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Peter King Sticks To His Roots; Picks Devin McCourty For All-Pro Team, Snubs Darrelle Revis

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We should have expected Sports Illustrated's Peter King would pick three Patriots for his 2010-11 All-Pro Team, as well as snub two Jets in the process.

He did, manage to pick Tom Brady and Belichick for nearly every offensive award possible, as well as former New England GM Scott Pioli (although I agree with this selection).  

In the process of writing his piece while wrapped up in his plus-sized Patriots' snuggie, he managed to snub Jets' Pro Bowl CB Darrelle Revis as well as Pro Bowl C Nick Mangold.

As a tribute to his wonderful selections, I've chosen the above Braylon Edwards touchdown when he literally ran over McCourty and Meriweather.

If you want to burn your eyeballs and view his selections, continue after the jump and we'll suffer together.


MVP: Tom Brady, QB, New England. Stopped being a race when Mike Vick had his non-factor final two weeks.

Coach: Bill Belichick, New England. Narrowly over Raheem Morris of the stunningly 10-6 Bucs, because Belichick oversaw the revamping of his offense with a great personnel and coaching job, winning 14 games.

Executive: Scott Pioli, GM, Kansas City. Again, narrowly over the Bucs' Mark Dominik, whose team played 13 rookies in winning games at season's end. But Pioli's draft (strong character players and impact rookies), and the Chiefs winning the AFC West, gave him the edge.

Offensive player: Tom Brady, QB, New England. Hard to beat out a guy with 36 touchdowns against only four interceptions.

Defensive player: Julius Peppers, DE, Chicago. Matthews and Cameron Wake my 2-3.

Offensive rookie: Sam Bradford, QB, St. Louis. Played every snap and had a better season than Mark Sanchez (look it up), and still I strong considered Steeler center Maurkice Pouncey, who played like an eight-year vet from August on.

Defensive rookie: Ndamukong Suh, DT, Detroit. Ten sacks with the amount of focus and pressure that was on him? Amazing. Edged Devin McCourty. Though I have McCourty as one of my corners and Suh not on my D-line, Suh had a better year than McCourty.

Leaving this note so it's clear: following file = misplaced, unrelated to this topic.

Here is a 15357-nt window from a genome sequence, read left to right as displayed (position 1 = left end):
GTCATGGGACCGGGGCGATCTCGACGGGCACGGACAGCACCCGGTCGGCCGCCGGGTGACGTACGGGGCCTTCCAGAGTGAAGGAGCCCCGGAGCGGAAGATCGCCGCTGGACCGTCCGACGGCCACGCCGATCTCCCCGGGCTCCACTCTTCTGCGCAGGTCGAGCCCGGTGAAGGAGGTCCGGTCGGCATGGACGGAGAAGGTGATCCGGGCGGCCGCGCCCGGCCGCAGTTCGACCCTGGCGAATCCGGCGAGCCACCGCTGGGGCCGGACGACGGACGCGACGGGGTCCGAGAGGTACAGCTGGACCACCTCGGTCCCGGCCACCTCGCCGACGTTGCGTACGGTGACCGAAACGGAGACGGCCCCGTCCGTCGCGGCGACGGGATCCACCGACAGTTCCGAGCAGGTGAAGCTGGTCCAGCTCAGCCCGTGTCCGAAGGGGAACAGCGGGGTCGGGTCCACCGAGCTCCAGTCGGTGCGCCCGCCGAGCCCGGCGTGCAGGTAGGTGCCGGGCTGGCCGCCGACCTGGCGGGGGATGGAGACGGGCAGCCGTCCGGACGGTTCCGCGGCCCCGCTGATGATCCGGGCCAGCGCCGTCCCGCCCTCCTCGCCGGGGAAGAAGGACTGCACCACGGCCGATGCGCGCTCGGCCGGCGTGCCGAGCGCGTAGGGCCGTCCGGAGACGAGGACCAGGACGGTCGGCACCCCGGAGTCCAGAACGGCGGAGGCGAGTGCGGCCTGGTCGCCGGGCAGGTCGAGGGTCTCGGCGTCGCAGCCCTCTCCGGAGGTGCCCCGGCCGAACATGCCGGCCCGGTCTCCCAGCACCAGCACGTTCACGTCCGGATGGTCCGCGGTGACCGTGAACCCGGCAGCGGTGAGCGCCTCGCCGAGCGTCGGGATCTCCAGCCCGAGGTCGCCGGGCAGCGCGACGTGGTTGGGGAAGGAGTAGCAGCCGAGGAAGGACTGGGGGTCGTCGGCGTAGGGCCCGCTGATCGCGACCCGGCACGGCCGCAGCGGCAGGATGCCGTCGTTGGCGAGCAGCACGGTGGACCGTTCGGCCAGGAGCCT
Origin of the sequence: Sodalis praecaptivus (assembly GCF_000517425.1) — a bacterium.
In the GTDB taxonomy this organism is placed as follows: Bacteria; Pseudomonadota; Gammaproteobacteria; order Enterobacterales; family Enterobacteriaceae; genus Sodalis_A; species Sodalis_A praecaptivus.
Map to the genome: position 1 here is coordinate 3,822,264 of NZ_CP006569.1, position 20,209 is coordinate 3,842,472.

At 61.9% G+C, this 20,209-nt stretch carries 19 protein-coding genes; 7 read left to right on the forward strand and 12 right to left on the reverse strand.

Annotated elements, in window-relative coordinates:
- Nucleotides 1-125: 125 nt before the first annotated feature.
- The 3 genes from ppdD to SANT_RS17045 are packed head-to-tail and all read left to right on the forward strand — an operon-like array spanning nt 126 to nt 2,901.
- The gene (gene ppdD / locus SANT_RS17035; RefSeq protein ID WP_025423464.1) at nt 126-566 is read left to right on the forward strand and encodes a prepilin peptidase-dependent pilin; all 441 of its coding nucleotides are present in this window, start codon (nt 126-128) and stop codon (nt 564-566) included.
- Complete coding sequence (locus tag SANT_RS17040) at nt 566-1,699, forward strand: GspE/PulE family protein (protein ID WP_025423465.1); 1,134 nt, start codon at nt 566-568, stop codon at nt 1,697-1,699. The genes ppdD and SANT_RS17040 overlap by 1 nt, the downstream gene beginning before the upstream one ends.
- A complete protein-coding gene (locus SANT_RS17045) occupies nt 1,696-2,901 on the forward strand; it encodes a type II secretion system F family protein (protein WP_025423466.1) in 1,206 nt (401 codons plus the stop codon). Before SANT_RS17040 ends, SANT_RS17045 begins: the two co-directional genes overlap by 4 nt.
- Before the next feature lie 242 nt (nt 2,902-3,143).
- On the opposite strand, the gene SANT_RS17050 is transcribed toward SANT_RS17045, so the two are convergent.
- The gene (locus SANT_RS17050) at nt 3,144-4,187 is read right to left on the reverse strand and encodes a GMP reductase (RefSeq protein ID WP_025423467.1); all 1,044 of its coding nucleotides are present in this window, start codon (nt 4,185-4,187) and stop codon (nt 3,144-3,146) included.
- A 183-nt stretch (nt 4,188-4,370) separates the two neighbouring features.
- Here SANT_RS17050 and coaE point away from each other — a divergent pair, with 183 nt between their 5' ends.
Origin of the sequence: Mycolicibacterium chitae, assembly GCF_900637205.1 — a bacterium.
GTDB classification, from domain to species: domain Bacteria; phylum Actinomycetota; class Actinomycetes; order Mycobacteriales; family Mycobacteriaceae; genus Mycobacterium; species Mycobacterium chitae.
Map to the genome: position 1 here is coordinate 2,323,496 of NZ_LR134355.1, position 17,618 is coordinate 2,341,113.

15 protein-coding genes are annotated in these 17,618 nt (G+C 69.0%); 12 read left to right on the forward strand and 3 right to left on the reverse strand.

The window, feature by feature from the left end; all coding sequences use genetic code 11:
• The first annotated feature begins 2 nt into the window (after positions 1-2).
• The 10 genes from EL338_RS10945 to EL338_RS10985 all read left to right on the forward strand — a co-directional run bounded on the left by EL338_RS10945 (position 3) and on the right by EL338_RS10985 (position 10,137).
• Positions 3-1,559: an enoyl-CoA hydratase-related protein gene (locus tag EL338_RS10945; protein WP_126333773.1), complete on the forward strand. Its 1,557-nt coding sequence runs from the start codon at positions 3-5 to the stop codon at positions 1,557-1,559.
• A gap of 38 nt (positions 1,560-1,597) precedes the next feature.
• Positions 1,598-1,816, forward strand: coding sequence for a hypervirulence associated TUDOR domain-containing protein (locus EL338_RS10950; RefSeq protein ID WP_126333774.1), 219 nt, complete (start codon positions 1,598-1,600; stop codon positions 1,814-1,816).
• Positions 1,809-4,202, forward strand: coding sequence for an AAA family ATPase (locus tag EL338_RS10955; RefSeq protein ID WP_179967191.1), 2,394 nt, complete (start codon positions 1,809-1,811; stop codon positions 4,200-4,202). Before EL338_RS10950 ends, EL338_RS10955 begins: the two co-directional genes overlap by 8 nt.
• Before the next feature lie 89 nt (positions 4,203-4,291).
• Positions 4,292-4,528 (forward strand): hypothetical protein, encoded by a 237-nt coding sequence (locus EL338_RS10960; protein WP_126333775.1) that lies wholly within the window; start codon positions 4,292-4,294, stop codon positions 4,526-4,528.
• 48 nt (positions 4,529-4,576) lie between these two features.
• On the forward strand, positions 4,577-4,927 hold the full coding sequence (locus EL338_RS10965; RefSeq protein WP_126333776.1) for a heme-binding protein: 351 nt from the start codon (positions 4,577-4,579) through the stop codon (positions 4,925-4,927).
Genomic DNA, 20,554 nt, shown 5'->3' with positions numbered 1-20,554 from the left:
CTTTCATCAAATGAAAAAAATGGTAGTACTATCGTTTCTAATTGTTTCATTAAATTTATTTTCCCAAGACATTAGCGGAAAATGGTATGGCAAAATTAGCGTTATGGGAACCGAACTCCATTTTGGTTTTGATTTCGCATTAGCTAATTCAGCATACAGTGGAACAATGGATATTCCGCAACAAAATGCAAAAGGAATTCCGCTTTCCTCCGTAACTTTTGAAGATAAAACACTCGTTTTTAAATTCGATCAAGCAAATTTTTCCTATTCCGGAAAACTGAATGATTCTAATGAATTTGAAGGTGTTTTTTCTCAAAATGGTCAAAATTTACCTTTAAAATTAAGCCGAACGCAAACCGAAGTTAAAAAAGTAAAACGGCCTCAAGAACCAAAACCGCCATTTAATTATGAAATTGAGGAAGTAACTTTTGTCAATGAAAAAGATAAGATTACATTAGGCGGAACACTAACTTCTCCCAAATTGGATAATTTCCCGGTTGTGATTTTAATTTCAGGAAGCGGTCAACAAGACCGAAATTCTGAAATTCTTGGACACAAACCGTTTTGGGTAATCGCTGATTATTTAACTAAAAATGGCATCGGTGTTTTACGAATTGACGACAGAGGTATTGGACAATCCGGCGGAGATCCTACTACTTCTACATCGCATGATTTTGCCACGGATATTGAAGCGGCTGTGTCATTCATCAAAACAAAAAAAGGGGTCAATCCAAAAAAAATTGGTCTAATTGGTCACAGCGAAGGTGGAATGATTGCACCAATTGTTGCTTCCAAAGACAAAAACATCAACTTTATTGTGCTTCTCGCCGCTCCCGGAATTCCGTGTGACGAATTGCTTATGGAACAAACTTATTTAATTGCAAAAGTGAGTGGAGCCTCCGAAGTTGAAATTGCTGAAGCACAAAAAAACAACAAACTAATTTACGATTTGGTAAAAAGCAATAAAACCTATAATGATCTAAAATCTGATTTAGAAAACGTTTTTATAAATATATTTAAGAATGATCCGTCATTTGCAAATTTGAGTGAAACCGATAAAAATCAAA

Comeback player: (tie) EJ Henderson, LB, Minnesota; Michael Vick, QB, Philadelphia. Comeback player can mean coming back from anything -- injury, jail, whatever -- and I realize Vick was on the team last year and just didn't play much. I was solid on Henderson all along, but Vick's resurgence was so compelling and so great that I had to include him.

All-Pro Offense

WR: Calvin Johnson, Detroit; Roddy White, Atlanta. Sorry, Brandon Lloyd and Reggie Wayne. You're both deserving. I just loved the year Johnson had in scraping together 77 catches and 12 touchdowns with subpar quarterbacks throwing to him.

TE: Marcedes Lewis, Jax. Over Antonio Gates because Gates missed so much time.

T: Jake Long, Miami; Marshal Yanda, Baltimore. I went tough at tackle. Two warriors here, particularly Long, who played so much of the year with a torn labrum.

G: Ryan Lilja, K.C.; Rich Seubert, Giants. Seubert's here, edging Brandon Moore of the Jets, because I thought he had a superb year of versatility. Seubert started 7 games at center, so it is difficult for me to exclude someone who played 16 games at the guard position, but he was such a versatile fireman for the Giants, he definitely deserved a place on this team.